By: Tory Dockree
Welcome to the final Monday Blog and the final week of the Academic Skills Prep Series!
September is quickly approaching, and with it comes the beginning of classes. As many of you may know, the upcoming term is going to take place online. While this will likely be a new experience for many of you, know that the skills you have developed during in-person classes are going to help you be a successful online learner.
While transitioning to online learning does require adjustments, it is important to remember that there are many benefits to this learning style. For example, I have found that online learning has allowed me to have more flexibility than my in-person classes typically did. This is because many of my lectures were pre-recorded, so I could engage with the content at my convenience. Online learning also required my professors to use different mediums than they normally would in order to communicate the course content. As a result, the information was presented in multiple forms and was more accessible to me as a learner.
The remainder of this blog will be dedicated to providing you with some tips and tricks to navigate different aspects of online learning.
Your physical workspace
Let’s begin by discussing the physical space where you will be working.
Organizing your learning area
A key part of online learning is finding a workspace. Here are some tips to make your workspace as effective as possible:
- Choose a dedicated workspace: Dedicating a space solely to work allows you to associate it with productivity and encourages you to get into the right frame of mind to do school work.
- Make sure the space around you is uncluttered, and that you have everything that you may need, like water and a snack. This helps reduce distractions and makes you less inclined to take breaks to do things like go to the kitchen and get a drink.
When doing work from home, there tend to be a lot more distractions than when you’re in the classroom. These distractions can come in many forms; maybe it’s a pet, a parent, a sibling, or a pile of dirty dishes. Either way, it can sometimes seem like there are so many things aside from your work that demand your attention. With that in mind, here are some tips that can help you stay focused.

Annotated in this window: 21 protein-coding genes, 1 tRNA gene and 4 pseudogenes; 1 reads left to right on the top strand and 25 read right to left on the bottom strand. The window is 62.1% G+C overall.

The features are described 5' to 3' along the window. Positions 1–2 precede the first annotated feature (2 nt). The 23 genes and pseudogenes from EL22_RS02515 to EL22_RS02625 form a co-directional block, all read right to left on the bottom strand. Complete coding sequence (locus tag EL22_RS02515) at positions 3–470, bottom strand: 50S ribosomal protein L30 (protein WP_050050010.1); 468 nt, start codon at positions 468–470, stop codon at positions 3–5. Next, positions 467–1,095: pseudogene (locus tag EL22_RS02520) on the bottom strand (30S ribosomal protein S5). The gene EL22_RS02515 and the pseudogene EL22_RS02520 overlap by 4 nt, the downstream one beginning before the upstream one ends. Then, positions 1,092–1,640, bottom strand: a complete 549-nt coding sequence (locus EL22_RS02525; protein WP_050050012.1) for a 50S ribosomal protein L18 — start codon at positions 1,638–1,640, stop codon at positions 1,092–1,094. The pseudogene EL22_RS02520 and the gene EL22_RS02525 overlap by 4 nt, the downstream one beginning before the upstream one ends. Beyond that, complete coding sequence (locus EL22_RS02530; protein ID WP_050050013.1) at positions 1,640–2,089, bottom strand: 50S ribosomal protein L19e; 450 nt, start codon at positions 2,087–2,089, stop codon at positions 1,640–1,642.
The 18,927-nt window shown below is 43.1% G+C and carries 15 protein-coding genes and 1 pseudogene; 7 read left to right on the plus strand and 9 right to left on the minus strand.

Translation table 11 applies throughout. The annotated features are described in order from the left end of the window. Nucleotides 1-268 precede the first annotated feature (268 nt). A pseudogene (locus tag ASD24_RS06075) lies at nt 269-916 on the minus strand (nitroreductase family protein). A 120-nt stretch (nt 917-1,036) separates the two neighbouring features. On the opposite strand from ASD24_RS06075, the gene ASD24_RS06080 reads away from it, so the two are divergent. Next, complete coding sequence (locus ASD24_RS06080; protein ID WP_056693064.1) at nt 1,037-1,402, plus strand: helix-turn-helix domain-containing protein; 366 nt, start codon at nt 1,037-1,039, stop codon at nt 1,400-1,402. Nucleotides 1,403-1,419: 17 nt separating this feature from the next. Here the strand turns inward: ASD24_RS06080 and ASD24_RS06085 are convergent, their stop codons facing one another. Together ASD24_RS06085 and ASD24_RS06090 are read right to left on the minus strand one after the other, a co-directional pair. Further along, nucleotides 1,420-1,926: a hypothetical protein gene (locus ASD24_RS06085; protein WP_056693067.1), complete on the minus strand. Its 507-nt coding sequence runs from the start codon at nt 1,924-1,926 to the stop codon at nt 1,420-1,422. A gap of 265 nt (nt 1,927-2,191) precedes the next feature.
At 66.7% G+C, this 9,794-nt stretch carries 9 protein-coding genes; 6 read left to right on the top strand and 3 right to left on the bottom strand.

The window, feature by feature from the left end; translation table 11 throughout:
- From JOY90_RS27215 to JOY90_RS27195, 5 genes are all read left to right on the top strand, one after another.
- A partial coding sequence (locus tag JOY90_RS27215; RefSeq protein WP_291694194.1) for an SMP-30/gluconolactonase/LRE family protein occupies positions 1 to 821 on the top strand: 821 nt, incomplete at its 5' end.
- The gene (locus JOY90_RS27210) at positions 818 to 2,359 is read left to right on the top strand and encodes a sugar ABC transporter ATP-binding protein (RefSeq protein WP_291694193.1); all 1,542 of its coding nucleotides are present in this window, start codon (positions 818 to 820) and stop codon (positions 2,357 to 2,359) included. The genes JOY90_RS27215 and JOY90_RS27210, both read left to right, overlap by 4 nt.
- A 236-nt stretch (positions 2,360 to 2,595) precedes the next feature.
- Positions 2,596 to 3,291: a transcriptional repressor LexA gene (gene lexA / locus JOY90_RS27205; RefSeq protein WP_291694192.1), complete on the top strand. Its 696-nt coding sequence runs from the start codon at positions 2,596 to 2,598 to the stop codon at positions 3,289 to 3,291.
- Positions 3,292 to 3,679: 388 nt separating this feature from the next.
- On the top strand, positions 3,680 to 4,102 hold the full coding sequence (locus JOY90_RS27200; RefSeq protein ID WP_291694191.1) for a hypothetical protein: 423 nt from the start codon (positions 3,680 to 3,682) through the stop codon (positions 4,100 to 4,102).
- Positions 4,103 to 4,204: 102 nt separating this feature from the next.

- Log off of social media platforms and remove them from your browser shortcuts. This makes it harder to open social media and start scrolling.
- Communicate with anyone who will be home with you. By letting people know that you are in a tutorial or watching a class and don’t want to be disturbed, they will be less likely to come into your workspace and distract you from your learning.
Next, let’s consider how to communicate during online classes.
There are traditionally two ways for students to contact their professors: either by email or in person during their office hours. Both of these means of communication still exist during virtual classes, so here are some tips and tricks for communicating with your professors in each format.
Emails are one of the best ways to contact your professors. Emails are quick and easy, and professors can respond at their convenience. Here are a few things that you should know before emailing your instructor:
- Always follow your professor’s instructions for sending questions. If your professor has designated a space for questions, like a Q&A discussion thread, use this space for non-personal questions instead of email.
- Your professor’s email and contact information will be available on the syllabus.
- Always email from your McMaster email account.
- Professors will not respond if you use any other account.